Focus on Laser-Processing Equipment

CO2 Laser Systems Mark Medical Components and Instruments
A line of CO2 laser systems that can permanently mark medical components, surgical instruments, metals, and engineered plastics is offered as an alternative to YAG marking equipment. Using patented high-power-density focusing optics, the systems directly mark such metals as stainless steel, chrome steel, and titanium without requiring the use of metal-marking compounds. Compatible with popular graphics software and industry-standard bar coding and labeling software, the systems incorporate productivity-enhancing technologies, including a mechanism that enables the user to change laser power within seconds without tools. The systems feature an integrated CO2 laser and a materials-based Windows print driver designed to optimize workflow, improve operational efficiency, and expand customized applications.
Universal Laser Systems Inc.
Scottsdale, AZ
www.ulsinc.com

 

Pad-Printing Systems Etch Polymer and Aluminum Clichés
Automatic plate-making systems for pad-printing applications feature high-resolution lenses that can etch a polymer or aluminum pad-printing cliché in five to 10 minutes using the same graphic file that previously created a film positive. Medical products such as catheters and syringes have critical marking parameters and tolerances that can be validated using these laser cliché makers, according to the company. The lasers in these small desktop imaging systems offer 100% repeatability during the etching process, eliminating the variables associated with the traditional chemical plate-making process. Training requirements are also minimized because fewer steps are involved in operating a laser cliché. The system can be employed to print variable images or high volumes of short print runs.
Pad Print Machinery of Vermont Inc.
East Dorset, VT
www.padprintmachinery.com

 

Fiber-Laser System Marks and Etches Dense, Hard Metals
Delivering 30 W of power to the target surface, a three-axis fiber-laser-based marking system can permanently mark and etch dense, hard metals in milliseconds. The ultrasmall head of the MD-F3000-series machine facilitates installation in tight spaces, while its fanless design allows it to be completely sealed and able to withstand metal-processing and other harsh industrial environments. This design also maximizes stability, reduces maintenance requirements, and increases the unit’s mounting possibilities, according to the manufacturer. The system additionally features a three-axis beam control system for distortion-free marking across a 300 × 300-mm area, an internal power monitor, a sample marking function, encoder inputs, date-and-time functionality, a touch panel interface, and capacity for storing up to 2000 programs.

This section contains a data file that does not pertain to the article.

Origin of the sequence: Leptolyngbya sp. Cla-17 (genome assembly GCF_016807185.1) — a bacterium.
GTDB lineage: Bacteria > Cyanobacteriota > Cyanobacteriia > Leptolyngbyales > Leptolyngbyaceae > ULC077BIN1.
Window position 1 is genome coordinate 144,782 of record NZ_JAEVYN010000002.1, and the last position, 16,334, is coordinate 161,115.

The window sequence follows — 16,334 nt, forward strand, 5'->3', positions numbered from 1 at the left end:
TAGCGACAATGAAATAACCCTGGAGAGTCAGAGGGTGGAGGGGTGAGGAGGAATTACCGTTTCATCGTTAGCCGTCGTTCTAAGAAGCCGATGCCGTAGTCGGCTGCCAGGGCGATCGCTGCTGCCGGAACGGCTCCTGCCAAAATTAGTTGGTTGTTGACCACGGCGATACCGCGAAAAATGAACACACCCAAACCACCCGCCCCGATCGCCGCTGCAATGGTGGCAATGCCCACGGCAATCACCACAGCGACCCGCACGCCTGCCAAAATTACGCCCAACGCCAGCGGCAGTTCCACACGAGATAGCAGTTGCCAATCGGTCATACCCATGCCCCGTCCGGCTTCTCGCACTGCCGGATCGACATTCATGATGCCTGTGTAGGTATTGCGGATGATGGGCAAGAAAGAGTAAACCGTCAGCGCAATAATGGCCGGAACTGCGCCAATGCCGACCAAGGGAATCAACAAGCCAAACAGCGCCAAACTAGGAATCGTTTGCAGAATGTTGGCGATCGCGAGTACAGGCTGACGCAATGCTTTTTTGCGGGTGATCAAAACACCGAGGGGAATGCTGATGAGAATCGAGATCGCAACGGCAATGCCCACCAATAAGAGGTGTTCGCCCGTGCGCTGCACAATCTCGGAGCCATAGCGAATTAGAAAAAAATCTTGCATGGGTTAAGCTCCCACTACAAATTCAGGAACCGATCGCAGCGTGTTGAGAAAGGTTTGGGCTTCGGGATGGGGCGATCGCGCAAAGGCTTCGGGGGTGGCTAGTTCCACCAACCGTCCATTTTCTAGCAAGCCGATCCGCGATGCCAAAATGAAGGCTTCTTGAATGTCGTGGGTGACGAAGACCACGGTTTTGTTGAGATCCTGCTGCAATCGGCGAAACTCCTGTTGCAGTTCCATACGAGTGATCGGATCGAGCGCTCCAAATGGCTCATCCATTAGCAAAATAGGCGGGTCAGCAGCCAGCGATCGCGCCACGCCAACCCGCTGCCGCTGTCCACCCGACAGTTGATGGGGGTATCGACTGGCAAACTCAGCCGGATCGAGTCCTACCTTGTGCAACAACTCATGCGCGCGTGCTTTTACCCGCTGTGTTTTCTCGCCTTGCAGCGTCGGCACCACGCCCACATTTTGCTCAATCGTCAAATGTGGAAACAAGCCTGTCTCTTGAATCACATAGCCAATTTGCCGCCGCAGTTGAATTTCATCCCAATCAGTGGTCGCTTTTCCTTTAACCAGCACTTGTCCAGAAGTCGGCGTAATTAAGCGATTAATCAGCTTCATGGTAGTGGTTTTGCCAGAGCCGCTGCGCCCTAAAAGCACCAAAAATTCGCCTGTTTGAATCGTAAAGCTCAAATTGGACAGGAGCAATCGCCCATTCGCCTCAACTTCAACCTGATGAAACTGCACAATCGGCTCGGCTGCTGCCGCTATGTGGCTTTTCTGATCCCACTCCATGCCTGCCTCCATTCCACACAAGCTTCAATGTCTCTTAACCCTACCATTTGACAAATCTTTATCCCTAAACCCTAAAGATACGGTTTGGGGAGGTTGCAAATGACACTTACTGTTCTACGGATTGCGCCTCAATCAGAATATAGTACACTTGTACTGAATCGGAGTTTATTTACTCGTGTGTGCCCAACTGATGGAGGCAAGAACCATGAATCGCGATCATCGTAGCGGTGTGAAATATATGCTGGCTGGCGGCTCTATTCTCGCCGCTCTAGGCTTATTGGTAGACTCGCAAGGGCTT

Keyence Corp. of America
Woodcliff Lake, NJ
www.keyence.com

 

Laser Cutting Systems Suit Cardiac Pacemaker Applications
A line of high-precision laser excise systems for the automated production of aluminum and paper D-shape capacitor layers is designed for the manufacture of cardiac pacemakers. Systems are available with either a far-infrared (FIR) CO2 laser or a frequency-tripled Nd:YVO4 laser operating at the 355-nm UV wavelength. The FIR wavelength of the CO2 laser is used for cutting the paper layers at high speed, whereas the UV wavelength of the Nd:YVO4 laser provides a focused spot size of less then 0.0005 in. for cutting aluminum layers with a good edge finish. Raw materials 30 to 50 µm thick are roll-fed through an automated feeder to vacuum fixtures that secure the sheet for cutting. After pieces are laser-cut into the programmed shape, a vacuum pick-and-place robot removes them. Finished cutouts are stacked in cassettes holding up to 2000 pieces.
Control Micro Systems Inc.
Winter Park, FL
www.cmslaser.com

 

Quality-Management System Monitors Laser Manufacturing Process
Relying on the zero-defect standard and CAD-data-based additive manufacturing technology, a quality-management system provides real-time monitoring and documentation of the laser manufacturing process. The equipment enables manufacturers to expand the use of computer designs to make medical-grade components from titanium, advanced alloys, and other metals. Used to monitor laser melting of powdered metal and the construction of complex components via programmed layering, the system evaluates data generated during the melting step using a series of QA modules. Performing several thousand scans per second, one module monitors the melt pool at the microscopic level. Other modules evaluate powder quality, oxygen concentration in the process gas, and the temperature of machine components.
Concept Laser GmbH
Lichtenfels, Germany
www.concept-laser.de